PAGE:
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“I’m not gonna be playing Lincoln in Lincoln 2,” the actor-director Ben Stiller told me self-deprecatingly during a Q&A that followed a screening of his latest film, the $90 million dramedy The Secret Life of Walter Mitty, a few days ago at the inaugural AARP Movies for Grownups Film Festival in Los Angeles. “But as a director I feel much more freedom,” he continued, adding, “There are just so many different kinds of movies that I can make that aren’t limited by who I am as an actor.”
VIDEO: Ben Stiller Mulls Giving Up Acting for Full-Time Directing After ‘Walter Mitty’
After three years of work on Walter Mitty, which he describes as “an incredible experience” and “a gift,” Stiller now contemplates a different future for himself in the film industry. “I definitely could see myself just directing, for sure,” he said. “In fact, I feel like that’s sort of what will end up happening as the roles dry up,” he added with a laugh. “That’s where I’d love to end up.”
Stiller’s directorial skills have evolved over the past 20 years through five very different films — Reality Bites (1994), The Cable Guy (1996), Zoolander (2001), Tropic Thunder (2008) and now Walter Mitty — all of which the Film Society of Lincoln Center will screen from Dec. 6-8 as part of “Ben Stiller Directs,” a retrospective of his work as a director. That high honor follows the famously elitist group’s decision to host the world premiere of Walter Mitty as the centerpiece film at October’s New York Film Festival. It’s quite a pair of compliments for a man whom most members of the general public know as an actor in comedy blockbusters like There’s Something About Mary (1998) and Meet the Parents (2000).
In Walter Mitty, Stiller portrays a good-hearted but sad-sack loner who has known sadness, sacrificed for others and toiled all but invisibly for 16 years in the photo processing department at waning Life magazine. A perpetual daydreamer prone to awkwardness, he develops a crush on a co-worker (Kristen Wiig), but before he can muster the courage to do anything about it, he loses a photo from a famous photographer (Sean Penn), prompting his new boss (a heavily bearded Adam Scott) to announce that he will lose his job if he doesn’t find it. In order to track it down, Walter Mitty must finally go out and experience the world.
The same general story, under the same exact title, has previously been told in several incarnations. It first popped up in 1939 as a James Thurber short story in The New Yorker, which was then adapted into a 1947 musical-comedy film starring Danny Kaye. Stiller was already familiar with both when he first read the script of a proposed non-singing film version that was penned by Steve Conrad, a friend with whom he had once tried to get another project off the ground. “It moved me,” Stiller told me of Conrad’s take on the story — especially the way he ended it. “I felt something,” Stiller said.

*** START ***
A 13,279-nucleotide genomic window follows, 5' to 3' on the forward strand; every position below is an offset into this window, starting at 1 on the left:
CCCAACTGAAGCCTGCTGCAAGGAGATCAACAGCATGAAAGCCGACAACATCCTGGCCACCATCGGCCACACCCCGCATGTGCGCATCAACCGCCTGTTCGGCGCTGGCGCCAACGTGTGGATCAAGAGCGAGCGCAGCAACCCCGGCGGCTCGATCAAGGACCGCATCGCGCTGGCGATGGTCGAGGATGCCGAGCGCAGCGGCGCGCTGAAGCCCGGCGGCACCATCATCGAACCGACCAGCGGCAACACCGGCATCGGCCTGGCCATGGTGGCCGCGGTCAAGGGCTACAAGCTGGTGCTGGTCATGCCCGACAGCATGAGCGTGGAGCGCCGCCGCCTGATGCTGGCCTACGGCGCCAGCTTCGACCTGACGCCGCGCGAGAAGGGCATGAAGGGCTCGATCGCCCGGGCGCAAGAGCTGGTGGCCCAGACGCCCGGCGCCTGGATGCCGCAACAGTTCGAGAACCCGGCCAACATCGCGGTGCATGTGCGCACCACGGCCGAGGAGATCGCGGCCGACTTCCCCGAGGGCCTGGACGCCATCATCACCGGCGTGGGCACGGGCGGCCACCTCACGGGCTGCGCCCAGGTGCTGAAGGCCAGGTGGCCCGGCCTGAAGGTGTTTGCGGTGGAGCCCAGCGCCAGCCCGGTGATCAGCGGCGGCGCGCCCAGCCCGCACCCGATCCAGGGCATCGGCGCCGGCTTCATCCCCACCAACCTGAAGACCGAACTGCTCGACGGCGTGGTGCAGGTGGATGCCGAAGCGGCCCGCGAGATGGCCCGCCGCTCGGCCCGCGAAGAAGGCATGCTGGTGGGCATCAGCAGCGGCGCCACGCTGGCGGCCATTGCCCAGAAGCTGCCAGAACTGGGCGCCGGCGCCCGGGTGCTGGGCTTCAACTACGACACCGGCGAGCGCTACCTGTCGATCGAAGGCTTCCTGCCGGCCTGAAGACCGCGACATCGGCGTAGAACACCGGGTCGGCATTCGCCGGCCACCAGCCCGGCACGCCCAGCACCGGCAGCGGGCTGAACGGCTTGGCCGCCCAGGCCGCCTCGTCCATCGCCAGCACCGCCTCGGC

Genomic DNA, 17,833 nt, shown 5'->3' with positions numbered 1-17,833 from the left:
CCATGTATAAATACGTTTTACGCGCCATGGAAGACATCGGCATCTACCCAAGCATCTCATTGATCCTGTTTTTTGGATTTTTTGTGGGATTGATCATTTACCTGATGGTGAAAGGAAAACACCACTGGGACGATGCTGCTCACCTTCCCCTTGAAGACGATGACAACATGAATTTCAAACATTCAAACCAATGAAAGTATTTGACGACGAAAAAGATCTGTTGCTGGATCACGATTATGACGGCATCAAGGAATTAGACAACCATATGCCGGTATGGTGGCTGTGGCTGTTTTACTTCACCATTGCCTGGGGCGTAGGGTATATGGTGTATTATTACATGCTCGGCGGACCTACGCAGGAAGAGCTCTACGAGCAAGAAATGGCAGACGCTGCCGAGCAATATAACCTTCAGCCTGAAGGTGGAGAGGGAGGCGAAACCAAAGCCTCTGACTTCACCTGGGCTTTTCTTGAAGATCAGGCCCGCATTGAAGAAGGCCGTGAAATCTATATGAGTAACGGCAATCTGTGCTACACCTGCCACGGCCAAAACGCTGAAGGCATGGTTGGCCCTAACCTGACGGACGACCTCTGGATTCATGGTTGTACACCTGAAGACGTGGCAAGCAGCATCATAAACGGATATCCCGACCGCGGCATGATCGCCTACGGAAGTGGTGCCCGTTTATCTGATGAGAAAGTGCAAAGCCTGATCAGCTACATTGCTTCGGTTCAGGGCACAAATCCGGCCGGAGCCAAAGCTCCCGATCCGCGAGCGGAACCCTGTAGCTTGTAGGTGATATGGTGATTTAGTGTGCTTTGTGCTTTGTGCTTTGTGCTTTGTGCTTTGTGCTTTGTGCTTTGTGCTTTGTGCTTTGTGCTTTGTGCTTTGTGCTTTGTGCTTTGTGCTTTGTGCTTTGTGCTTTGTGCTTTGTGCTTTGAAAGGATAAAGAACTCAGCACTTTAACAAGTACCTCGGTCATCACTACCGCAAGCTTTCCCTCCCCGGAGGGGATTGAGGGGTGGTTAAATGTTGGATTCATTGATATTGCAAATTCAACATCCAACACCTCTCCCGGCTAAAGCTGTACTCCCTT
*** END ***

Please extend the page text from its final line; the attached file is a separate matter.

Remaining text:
STORY: Roundtable: 6 Top Directors on Fighting With Studios, Firing Actors and Quitting Film School
After nine months of finessing the script with Conrad and trying to convince 20th Century Fox to finance the project — which would not be inexpensive, thanks to several big CGI sequences and location shooting in Iceland and other far-flung locations — Stiller finally got his greenlight and began assembling his dream cast. Wiig, Penn, Scott and Shirley MacLaine, who cameos as Mitty’s mother, were all his first choices for their respective parts. Patton Oswalt, whose voice plays a key part in the film, has been a pal for 20 years. Others who were cast from as far as Iceland became dear friends, as well.
The key to Walter Mitty, Stiller realized, was to keep a film that required big, fantastical moments of action-adventure in order to illustrate Mitty’s vivid imagination grounded in a character study. The extent to which he accomplished that goal will be judged by critics and viewers. But the experience that Stiller had while trying to make that happen, both as a director and actor, is his alone, and is one that he says he will always treasure.
Going forward, though, he is categorically less interested in remaining a multi-hyphenate. “On Mitty, there weren’t a lot of days when I wasn’t acting and directing,” he says. “But on Tropic Thunder the days when I wasn’t acting were my favorite days, because I got to just be there and stand behind the monitor and work with the actors.” If audiences turn out for Walter Mitty, as he hopes they will, he will get many more opportunities to do so in the future.
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